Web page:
Sixteen events played. Five wins. Eight top tens. Ten top 25’s and all the cuts made. On the face of it, 2013 seems to have been another one of the (insert yawn) Tiger Woods dominated years on the PGA Tour. Added to this there were also the small matters of more than $8million worth of winnings and the Player of the year prize. So, same old, same old for Mr. Woods. Or so it would appear to the untrained eye.
Delve a bit deeper into the statistics of 2013 and one would see that Woods has come up woefully short in the one area of the modern game he covets more than any other: the Majors. The last year would be one Tiger would rather forget when it comes to the biggest stages in golf. His scoring also let him down as it came to a combined 10 over par for the year at Augusta, Merion (US Open), Muirfield (The Open) and Oakhill (PGA). Not the kind of record one would expect of Tiger and not one that his great start to the season promised.
So what went wrong for Tiger in the Majors in 2013 and is there any chance that he can have a better 2014? Swing Thoughts investigates.
Play it again Sam
If one studies Tiger’s records and schedules it becomes clear that he loves certain golf courses and simply cannot win on others. It is insightful to notice that even though Woods has won 14 Majors, he has done so on only 8 courses (Medinah, Valhalla, Southern Hills, Pebble Beach, Bethpage Black, Torrey Pines, St. Andrews and Royal Liverpool). To his critics this has been an indication that Tiger can only win on courses that suit him and to his fans an indication of his ability to dominate some very tough courses.
However, any way you look at it, it seems that Tiger’s lack of motivation to play the courses that he does not play well on might be backfiring on him. Take into account that Tiger had never won at any of the Major venues for 2013 before (bar Augusta), and as one can see by his scoring at Merion, Muirfield and Oakhill were definitely not in awe of the Woods reputation.
So what to do? It is essential, as with all us normal folk, that Tiger gets exposure to conditions and maybe even tours that he is not used to. It is interesting to note the little amount of golf Woods plays outside the US and this might also have led to him not competing so well in the Majors.
Thus in his search for Majors 15 to 19 Tiger might have to search farther a field (Asian Tour or European Tour) to get his Major mojo back. Or as the saying goes, what got you here won’t get you there.
Nothing to fear but fear itself
In the last few years many columnists (myself included) have noted that the fear that younger players had of Woods when he was at his dominant best has waned. One need only look at the host of younger players who have won Majors recently to see that these “millenials” have very little respect for their most famous “elder”.
Although this theory holds water it might be the reverse that has caused Tiger to regress so dramatically in the Majors the last five years. Could it be that the fear that Tiger once engendered in younger opponents is now the fear they are causing him? Goodness knows Tiger is not stupid or naïve and he will be painfully aware that younger and healthier individuals are vying for his crown.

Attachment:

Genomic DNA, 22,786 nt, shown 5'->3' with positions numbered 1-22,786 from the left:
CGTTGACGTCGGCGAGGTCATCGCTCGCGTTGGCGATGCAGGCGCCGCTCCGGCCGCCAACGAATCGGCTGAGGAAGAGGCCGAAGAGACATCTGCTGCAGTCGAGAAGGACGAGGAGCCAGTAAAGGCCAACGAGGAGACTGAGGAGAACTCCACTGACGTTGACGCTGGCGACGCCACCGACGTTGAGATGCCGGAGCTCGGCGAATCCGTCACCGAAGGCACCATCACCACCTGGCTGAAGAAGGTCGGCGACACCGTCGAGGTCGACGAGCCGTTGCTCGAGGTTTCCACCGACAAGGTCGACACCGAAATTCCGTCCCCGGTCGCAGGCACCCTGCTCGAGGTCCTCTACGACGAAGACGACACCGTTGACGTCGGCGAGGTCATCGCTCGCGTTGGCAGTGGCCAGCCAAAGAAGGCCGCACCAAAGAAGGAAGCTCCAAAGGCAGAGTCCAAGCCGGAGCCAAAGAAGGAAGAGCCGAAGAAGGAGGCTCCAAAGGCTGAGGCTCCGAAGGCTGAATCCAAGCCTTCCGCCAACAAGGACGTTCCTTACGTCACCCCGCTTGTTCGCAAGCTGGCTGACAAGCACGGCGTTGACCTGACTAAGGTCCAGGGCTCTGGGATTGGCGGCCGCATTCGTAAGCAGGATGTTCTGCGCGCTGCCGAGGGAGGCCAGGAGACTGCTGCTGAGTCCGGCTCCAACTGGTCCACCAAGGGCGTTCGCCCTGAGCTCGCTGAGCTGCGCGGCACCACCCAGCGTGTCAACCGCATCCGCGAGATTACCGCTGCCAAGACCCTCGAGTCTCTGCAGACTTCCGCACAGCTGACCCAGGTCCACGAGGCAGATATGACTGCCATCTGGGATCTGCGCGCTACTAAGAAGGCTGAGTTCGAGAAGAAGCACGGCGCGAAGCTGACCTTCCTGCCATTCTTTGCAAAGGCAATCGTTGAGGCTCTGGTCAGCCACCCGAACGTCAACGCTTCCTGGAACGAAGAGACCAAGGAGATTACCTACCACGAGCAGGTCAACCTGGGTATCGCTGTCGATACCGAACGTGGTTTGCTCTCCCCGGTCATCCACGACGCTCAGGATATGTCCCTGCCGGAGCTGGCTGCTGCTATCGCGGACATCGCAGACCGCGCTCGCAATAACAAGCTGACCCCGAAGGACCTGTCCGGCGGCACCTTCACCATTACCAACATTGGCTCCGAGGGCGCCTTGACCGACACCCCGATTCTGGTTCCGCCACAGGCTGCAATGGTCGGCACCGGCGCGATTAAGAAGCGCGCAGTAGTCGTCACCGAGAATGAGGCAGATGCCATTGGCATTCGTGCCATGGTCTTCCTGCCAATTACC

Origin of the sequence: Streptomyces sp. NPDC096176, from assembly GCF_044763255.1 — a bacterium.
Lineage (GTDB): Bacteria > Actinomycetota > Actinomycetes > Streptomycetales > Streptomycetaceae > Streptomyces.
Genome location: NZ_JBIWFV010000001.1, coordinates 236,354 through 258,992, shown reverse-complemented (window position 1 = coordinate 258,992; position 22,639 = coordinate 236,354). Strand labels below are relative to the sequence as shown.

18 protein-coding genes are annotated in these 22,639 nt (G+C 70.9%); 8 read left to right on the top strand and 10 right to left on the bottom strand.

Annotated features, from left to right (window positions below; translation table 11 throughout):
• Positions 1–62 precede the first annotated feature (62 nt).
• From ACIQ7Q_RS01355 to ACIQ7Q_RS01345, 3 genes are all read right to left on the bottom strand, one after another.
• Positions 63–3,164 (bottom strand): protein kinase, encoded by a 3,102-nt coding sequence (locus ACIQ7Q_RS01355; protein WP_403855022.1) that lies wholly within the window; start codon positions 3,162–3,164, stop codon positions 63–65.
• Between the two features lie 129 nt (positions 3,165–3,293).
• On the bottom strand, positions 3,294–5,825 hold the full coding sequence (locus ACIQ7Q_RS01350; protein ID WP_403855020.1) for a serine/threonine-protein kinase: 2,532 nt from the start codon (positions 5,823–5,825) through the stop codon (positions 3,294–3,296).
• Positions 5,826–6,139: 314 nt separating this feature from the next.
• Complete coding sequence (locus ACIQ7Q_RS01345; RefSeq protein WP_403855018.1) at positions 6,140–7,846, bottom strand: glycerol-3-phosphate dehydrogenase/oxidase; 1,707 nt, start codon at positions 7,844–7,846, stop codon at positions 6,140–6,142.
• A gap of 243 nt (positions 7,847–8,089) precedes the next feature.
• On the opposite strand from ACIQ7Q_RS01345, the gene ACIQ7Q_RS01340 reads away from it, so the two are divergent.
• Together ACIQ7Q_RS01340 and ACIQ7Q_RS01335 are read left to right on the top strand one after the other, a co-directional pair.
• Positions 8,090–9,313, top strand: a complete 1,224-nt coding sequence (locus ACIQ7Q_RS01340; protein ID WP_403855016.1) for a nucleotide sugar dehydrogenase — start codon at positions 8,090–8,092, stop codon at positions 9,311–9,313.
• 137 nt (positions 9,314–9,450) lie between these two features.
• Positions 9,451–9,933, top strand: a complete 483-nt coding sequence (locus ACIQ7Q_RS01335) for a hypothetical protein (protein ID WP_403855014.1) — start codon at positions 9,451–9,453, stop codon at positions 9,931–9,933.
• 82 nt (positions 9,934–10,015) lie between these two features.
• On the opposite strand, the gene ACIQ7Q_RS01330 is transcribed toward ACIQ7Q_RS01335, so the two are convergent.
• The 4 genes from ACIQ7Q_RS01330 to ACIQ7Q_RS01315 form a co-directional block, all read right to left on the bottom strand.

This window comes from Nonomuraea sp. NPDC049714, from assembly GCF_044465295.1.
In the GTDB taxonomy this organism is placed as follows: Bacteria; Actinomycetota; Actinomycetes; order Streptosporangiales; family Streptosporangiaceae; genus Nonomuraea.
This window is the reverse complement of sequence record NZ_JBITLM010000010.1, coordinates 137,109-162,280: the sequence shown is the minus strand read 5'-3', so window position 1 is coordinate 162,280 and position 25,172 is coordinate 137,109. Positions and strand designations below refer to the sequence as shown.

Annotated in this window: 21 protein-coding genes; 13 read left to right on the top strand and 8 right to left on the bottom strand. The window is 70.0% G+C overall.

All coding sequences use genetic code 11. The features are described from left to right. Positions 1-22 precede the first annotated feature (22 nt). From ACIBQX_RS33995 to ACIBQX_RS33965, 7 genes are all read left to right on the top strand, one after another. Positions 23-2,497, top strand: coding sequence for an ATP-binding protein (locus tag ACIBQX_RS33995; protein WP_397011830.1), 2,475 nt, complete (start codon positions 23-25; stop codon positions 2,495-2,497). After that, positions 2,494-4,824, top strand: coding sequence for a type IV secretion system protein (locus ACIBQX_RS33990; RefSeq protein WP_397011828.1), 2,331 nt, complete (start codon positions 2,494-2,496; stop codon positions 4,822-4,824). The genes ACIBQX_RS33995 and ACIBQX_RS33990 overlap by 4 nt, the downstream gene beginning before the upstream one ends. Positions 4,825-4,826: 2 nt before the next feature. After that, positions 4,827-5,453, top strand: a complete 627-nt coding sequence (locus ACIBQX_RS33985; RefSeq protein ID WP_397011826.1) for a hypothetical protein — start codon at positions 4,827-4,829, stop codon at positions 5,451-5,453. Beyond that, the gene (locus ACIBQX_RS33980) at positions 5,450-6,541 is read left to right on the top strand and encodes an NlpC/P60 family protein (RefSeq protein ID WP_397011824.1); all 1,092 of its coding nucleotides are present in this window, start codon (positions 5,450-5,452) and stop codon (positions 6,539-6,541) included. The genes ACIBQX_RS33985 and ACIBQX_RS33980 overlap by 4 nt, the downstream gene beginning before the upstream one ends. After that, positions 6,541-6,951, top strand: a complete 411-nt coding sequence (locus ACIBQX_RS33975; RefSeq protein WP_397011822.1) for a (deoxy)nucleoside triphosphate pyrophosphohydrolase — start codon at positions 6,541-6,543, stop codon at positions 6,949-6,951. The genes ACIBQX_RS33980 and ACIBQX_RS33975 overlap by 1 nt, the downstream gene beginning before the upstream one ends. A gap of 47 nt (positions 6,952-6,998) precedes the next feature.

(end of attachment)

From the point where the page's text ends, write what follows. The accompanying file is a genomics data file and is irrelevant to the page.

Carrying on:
Add to this that he is also not the healthiest 37 year-old on Tour, having had multiple surgeries and lay-offs caused by several failing body parts, one can imagine Tiger hearing the sands of time run out on his body more than his game. Thus instead of counting up to 19 Majors as he did in the first part of his career, he is in all likelihood counting down the opportunities he may still have left to get past Jack’s record.
A simple sum will do nicely to illustrate this point. If Tiger starts to win Majors again next year it will be his first in roughly five years. Thus if he is to pass Jack he will need to win five more Majors in the next ten years. Why ten years you ask? Because in 10 years Tiger will be 48, the same age at which Julius Boros won the PGA Championship in 1968 to become the oldest ever Major winner.
So although Tiger might win until he is into his forties, it would be interesting to see if the Rose’s, Scott’s and Dufner’s of the world will allow it. They might even inflict a bit of their own intimidation on a weary Tiger.
Before the Tiger fan club chastises me for an unnecessarily harsh review of a great year for Tiger, I have to add that there is a silver lining to the dark Majorless cloud of 2013. In fact I truly believe that he will win a Major in 2014. What do I base it on?
My positive assessment of Tiger’s chances to get to number 15 in 2014 has more to do with the venues than his form, physical fitness or his psyche. Of the three Majors that have rotating venues, two will be played on courses where Tiger has won Majors before: Hoylake and Valhalla. While we all know what Tiger can do at his beloved Augusta.
Thus, if I were a betting man, which I am not, I would wager a bet on Mr. Woods getting his Major act together in 2014. Goodness knows he needs to; otherwise it might be too late for the biggest cat of his generation.